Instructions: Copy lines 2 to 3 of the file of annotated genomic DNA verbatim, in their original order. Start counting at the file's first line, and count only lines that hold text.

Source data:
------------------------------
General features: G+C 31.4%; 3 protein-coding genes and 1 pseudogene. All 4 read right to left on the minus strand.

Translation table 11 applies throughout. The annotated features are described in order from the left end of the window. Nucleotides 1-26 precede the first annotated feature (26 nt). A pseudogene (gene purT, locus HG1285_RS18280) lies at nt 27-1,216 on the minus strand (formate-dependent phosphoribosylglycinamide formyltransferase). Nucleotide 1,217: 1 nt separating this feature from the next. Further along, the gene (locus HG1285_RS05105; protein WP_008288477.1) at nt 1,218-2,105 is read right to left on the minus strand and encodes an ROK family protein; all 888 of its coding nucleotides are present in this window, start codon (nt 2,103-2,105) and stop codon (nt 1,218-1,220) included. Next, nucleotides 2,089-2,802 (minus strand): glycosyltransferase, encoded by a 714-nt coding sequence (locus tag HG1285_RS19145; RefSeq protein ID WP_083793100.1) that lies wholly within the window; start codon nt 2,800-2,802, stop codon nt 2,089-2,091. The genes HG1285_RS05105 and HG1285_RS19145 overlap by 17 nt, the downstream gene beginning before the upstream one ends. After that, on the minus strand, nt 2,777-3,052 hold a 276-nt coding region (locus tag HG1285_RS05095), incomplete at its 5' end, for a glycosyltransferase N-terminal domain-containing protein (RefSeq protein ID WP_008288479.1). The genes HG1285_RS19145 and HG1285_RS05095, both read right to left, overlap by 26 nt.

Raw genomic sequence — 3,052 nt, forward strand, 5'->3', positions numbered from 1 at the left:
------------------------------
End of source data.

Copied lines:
Translation table 11 applies throughout. The annotated features are described in order from the left end of the window. Nucleotides 1-26 precede the first annotated feature (26 nt). A pseudogene (gene purT, locus HG1285_RS18280) lies at nt 27-1,216 on the minus strand (formate-dependent phosphoribosylglycinamide formyltransferase). Nucleotide 1,217: 1 nt separating this feature from the next. Further along, the gene (locus HG1285_RS05105; protein WP_008288477.1) at nt 1,218-2,105 is read right to left on the minus strand and encodes an ROK family protein; all 888 of its coding nucleotides are present in this window, start codon (nt 2,103-2,105) and stop codon (nt 1,218-1,220) included. Next, nucleotides 2,089-2,802 (minus strand): glycosyltransferase, encoded by a 714-nt coding sequence (locus tag HG1285_RS19145; RefSeq protein ID WP_083793100.1) that lies wholly within the window; start codon nt 2,800-2,802, stop codon nt 2,089-2,091. The genes HG1285_RS05105 and HG1285_RS19145 overlap by 17 nt, the downstream gene beginning before the upstream one ends. After that, on the minus strand, nt 2,777-3,052 hold a 276-nt coding region (locus tag HG1285_RS05095), incomplete at its 5' end, for a glycosyltransferase N-terminal domain-containing protein (RefSeq protein ID WP_008288479.1). The genes HG1285_RS19145 and HG1285_RS05095, both read right to left, overlap by 26 nt.

Raw genomic sequence — 3,052 nt, forward strand, 5'->3', positions numbered from 1 at the left: